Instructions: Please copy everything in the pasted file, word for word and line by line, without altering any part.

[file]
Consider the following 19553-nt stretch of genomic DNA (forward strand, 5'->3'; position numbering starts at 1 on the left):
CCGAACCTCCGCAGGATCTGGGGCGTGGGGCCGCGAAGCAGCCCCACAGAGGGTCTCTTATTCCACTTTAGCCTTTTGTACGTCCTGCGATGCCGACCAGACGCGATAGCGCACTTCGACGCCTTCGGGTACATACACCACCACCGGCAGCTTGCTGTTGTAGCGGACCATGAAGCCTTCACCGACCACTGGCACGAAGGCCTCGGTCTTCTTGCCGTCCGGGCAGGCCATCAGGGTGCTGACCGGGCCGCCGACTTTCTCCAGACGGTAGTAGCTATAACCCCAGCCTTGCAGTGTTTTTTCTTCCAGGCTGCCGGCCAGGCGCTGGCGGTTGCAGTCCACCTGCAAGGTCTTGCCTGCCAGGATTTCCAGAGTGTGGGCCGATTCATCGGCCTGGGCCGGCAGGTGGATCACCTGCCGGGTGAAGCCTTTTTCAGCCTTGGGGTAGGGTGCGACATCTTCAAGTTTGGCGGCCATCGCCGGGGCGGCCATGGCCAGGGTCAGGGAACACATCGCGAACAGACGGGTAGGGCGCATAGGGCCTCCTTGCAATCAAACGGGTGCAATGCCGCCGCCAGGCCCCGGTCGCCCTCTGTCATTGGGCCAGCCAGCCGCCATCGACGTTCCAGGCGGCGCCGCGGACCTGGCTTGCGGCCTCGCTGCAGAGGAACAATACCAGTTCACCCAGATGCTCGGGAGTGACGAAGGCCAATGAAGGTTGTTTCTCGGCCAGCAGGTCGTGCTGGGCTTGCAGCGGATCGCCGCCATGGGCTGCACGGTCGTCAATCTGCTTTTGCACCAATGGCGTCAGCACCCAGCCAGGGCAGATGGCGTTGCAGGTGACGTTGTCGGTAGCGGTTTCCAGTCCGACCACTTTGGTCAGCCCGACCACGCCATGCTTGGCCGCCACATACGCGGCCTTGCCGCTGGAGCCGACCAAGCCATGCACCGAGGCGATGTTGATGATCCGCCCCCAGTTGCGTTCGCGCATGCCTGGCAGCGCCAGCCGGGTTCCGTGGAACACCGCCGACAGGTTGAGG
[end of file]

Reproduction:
Consider the following 19553-nt stretch of genomic DNA (forward strand, 5'->3'; position numbering starts at 1 on the left):
CCGAACCTCCGCAGGATCTGGGGCGTGGGGCCGCGAAGCAGCCCCACAGAGGGTCTCTTATTCCACTTTAGCCTTTTGTACGTCCTGCGATGCCGACCAGACGCGATAGCGCACTTCGACGCCTTCGGGTACATACACCACCACCGGCAGCTTGCTGTTGTAGCGGACCATGAAGCCTTCACCGACCACTGGCACGAAGGCCTCGGTCTTCTTGCCGTCCGGGCAGGCCATCAGGGTGCTGACCGGGCCGCCGACTTTCTCCAGACGGTAGTAGCTATAACCCCAGCCTTGCAGTGTTTTTTCTTCCAGGCTGCCGGCCAGGCGCTGGCGGTTGCAGTCCACCTGCAAGGTCTTGCCTGCCAGGATTTCCAGAGTGTGGGCCGATTCATCGGCCTGGGCCGGCAGGTGGATCACCTGCCGGGTGAAGCCTTTTTCAGCCTTGGGGTAGGGTGCGACATCTTCAAGTTTGGCGGCCATCGCCGGGGCGGCCATGGCCAGGGTCAGGGAACACATCGCGAACAGACGGGTAGGGCGCATAGGGCCTCCTTGCAATCAAACGGGTGCAATGCCGCCGCCAGGCCCCGGTCGCCCTCTGTCATTGGGCCAGCCAGCCGCCATCGACGTTCCAGGCGGCGCCGCGGACCTGGCTTGCGGCCTCGCTGCAGAGGAACAATACCAGTTCACCCAGATGCTCGGGAGTGACGAAGGCCAATGAAGGTTGTTTCTCGGCCAGCAGGTCGTGCTGGGCTTGCAGCGGATCGCCGCCATGGGCTGCACGGTCGTCAATCTGCTTTTGCACCAATGGCGTCAGCACCCAGCCAGGGCAGATGGCGTTGCAGGTGACGTTGTCGGTAGCGGTTTCCAGTCCGACCACTTTGGTCAGCCCGACCACGCCATGCTTGGCCGCCACATACGCGGCCTTGCCGCTGGAGCCGACCAAGCCATGCACCGAGGCGATGTTGATGATCCGCCCCCAGTTGCGTTCGCGCATGCCTGGCAGCGCCAGCCGGGTTCCGTGGAACACCGCCGACAGGTTGAGG